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Contributor: Jared Wun

- -
Power comes to those
Whose will burns brighter than fire
Like lightning, it strikes

Strength is then showcased
Impressing those around them
Solely for self gain

Then tragedy comes
Bringing with it destiny
A call to action

Risen from despair
A man searches for justice
A hero is born

- - -
Jared is an aspiring rapper and Hip-Hop artist who enjoys writing the occasional poem. When he is not spending time writing or producing music, he reads comic books and doodles on Post-It notes. He dreams of one day receiving a Grammy nomination/award for Best Rap Album.

Starlight Fall

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Contributor: JD DeHart

- -
I am the crash
of starlight fall
when heaven in
its oscillation
shared crests of waves
of promise and power

I stood at the edge
of my known universe
listening to the lap
of galaxies on the shore
the siren song of another

where I could find a new
name and feet to plant
a family to raise

but images of what I hold
sacred dashed akimbo
on the rocks stopped me

So, here I am
beneath the pattern of stars
trying to reach up
never touching.

- - -

Class Ring

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Contributor: George Siv

- -
Paging you into a daydream
The rise of nationalism on a dead battery
JV squad on a weeknight league
No custom concerns or college degrees

Korean war vets and concrete parking decks
Talking through the walls and hiding in the trees
Midnight suns and humid summer evenings
Thoughts of you hung on a flowing breeze

Wax paper and plastic kings
Standing fiddling twisting my class ring
Smiling bright, staring fresh
Making ‘em look from their backseats

Shadowboxing the start of the day
Forgetting where you are and thinking of me
Biting into the photo’s flash and tossing your phone
Remembering who you used to be
Standing twisting fiddling your wedding ring

- - -

Old Mud and Memories

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Contributor: Michael Kagan

- -
Stuck in old mud
knee deep in dirty memories
trying to pull himself out
open some windows
there's no fresh air in this space
walking among the trees
that line his property
people look through him as if
he wasn't there
ashamed of his mind
washing it down with bourbon for years
denying himself a golden treasure
knee deep in elixir
smothered tears
remembering ecstasy
a merry go round
spinning out of control
lost and found
inside dirty little secrets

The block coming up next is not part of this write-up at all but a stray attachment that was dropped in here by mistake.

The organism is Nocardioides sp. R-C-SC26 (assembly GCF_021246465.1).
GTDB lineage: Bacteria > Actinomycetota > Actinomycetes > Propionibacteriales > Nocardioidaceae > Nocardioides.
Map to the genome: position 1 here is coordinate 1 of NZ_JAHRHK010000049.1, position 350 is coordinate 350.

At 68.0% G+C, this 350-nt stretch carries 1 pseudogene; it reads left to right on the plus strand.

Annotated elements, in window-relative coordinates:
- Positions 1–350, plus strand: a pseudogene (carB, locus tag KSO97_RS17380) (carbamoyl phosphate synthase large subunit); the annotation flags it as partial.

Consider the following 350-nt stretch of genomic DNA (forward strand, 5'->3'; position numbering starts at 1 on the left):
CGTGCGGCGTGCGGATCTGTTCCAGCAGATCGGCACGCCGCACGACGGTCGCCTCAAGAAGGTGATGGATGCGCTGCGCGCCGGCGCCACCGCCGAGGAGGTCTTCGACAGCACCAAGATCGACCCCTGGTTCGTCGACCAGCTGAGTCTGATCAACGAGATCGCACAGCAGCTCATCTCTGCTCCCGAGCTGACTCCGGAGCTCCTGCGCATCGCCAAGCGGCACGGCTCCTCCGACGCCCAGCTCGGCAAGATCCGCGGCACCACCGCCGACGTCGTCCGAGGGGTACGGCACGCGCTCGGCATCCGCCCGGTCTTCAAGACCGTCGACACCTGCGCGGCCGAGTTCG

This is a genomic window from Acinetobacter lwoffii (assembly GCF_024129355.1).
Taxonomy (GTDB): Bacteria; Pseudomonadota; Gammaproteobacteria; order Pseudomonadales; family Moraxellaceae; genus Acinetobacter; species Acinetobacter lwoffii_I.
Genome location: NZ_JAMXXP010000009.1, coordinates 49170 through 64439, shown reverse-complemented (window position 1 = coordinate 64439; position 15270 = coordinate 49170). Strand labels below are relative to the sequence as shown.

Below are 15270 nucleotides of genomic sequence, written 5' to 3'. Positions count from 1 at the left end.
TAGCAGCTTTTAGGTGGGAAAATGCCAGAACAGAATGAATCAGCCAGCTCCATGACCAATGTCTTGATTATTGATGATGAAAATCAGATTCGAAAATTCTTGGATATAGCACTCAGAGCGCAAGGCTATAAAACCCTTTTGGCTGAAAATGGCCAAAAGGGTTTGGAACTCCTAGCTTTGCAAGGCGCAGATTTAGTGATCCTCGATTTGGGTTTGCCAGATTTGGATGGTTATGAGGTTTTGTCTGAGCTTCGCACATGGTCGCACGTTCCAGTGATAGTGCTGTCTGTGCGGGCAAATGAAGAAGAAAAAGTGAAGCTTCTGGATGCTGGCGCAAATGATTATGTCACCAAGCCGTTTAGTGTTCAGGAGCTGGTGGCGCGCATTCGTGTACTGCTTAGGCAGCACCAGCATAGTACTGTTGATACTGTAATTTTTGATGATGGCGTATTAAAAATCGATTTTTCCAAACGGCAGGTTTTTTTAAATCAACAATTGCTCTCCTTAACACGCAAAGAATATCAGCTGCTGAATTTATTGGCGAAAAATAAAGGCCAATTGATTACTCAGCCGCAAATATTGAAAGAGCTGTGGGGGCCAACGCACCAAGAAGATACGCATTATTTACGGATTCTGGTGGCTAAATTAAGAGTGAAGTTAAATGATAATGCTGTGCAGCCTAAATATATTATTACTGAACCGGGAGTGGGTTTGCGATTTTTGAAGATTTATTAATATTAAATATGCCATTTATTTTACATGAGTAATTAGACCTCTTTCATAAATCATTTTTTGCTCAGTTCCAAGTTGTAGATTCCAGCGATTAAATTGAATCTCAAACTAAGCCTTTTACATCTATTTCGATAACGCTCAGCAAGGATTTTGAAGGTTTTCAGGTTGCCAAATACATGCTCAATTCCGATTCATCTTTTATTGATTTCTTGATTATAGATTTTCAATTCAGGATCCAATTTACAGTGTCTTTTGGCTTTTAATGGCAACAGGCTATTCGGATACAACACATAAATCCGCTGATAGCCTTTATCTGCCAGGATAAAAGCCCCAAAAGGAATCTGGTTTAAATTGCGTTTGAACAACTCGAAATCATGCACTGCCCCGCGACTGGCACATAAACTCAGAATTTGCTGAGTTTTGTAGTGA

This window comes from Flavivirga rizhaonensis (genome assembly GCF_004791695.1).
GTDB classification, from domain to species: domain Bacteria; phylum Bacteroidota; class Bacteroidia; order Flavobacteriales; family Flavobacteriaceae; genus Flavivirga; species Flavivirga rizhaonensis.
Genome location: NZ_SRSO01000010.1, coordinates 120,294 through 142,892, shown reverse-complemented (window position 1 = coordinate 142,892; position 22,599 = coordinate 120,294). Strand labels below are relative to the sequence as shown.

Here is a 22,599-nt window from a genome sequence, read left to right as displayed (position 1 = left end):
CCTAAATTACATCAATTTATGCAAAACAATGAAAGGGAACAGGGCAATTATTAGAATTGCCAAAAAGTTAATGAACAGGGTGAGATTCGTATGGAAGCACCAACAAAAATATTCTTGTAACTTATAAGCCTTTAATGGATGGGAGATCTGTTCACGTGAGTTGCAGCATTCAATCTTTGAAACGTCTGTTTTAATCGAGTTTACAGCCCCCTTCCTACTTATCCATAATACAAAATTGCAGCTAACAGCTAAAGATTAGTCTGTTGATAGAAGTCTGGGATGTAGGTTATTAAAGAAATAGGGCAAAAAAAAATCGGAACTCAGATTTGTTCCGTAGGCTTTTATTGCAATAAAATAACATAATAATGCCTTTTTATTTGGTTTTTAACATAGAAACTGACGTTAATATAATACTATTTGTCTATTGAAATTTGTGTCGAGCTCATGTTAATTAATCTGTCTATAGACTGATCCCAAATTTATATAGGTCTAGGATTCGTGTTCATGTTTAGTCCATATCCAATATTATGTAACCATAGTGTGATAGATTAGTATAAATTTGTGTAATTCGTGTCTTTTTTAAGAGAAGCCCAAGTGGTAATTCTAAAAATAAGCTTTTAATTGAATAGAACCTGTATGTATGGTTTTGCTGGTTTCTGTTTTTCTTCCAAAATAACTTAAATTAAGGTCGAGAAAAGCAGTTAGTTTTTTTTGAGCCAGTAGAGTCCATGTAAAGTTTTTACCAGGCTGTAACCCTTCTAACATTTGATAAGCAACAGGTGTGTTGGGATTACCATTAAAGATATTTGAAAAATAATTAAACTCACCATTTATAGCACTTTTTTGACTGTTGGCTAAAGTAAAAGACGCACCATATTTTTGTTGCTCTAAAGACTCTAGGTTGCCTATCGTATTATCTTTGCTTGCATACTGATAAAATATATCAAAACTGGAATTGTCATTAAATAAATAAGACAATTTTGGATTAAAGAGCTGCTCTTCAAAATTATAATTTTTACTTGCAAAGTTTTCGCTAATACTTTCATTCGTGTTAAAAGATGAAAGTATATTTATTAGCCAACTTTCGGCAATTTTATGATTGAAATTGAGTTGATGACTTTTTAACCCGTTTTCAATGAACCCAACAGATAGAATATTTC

- - -
Michael Kagan is a jazz musician residing in Canada. Published on


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Contributor: Taylor Choung

- -
I am the broken
winged butterfly,
still trying to fly away
I am the cloud that is calm
before the thunder.
I am the flower that stood
out amongst the others.
I am the dusty thorned rose
a sickly purple hue
that’ll never be a perfect purple

Steadily, stuck between
the blue and the red
I am the coastline
that cannot cope with change
I am the crashing of the waves
making its way up the shore
for that last grain of hope
reaching the Garden of Eden

I was the one who found answers
to problems that no one else could solve.
I became God in their eyes.
In reality, I was lost in the ocean of my mind -
too soon caught myself and thought.
Who am I? I am who I am.
Just keep moving forward.

- - -
Taylor Choung has danced jazz for five year, but that's not her only creative outlet, she has also been known to doodle one hell of a flower.

Dream of the Weaver Who Wove My Blanket

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Contributor: Beate Sigriddaughter

- -
When she came to me I lay at the entrance of sleep,
sunlight streaming bright against closed eyes. At first
I thought she meant to say, "I weave, don't weep for me."
I watched her weaving dawn and dusk, my blanket of five colors,
waiting for strangers flying in chrome to take her things
for pennies and to turn them into riches. I am already rich,
she reassured me, seeing all this interweaving. Children playing
at her feet, banana leaf dolls, a daughter beside her,
impatient with thread, wanting to go with the girls
to the river for water, a bowl with ground corn, a husband
bowing at the door, and the weaver herself stepping out
at sunset, drinking up deep patters not yet used, the walking
to her sisters, speaking through the fire and smoke of
the remnant of the day, her face growing older slowly.
Now she was saying, more clearly, don't weep for yourself
in your prison of logic and clocked time. Take the structures
and weave your life around them, your stories. In your world
a long time men were at the loom. They have wove a curtain of
money to hang between matter, and endless partitions between
you and themselves and their gossamer god. This isn't good
or bad. It happened. Don't forget. But remember your own
thread now, go closer. They may try to threaten, but they cannot
chase you from the loom. So I opened my life to sunrise
and began to weave our story in the center of geometry
with the beautiful uneven thread of my heart.

- - -
Beate Sigriddaughter lives and writes in New Mexico, USA, the Land of Enchantment. In 2018 FutureCycle Press will publish her poetry collection Xanthippe and Her Friends.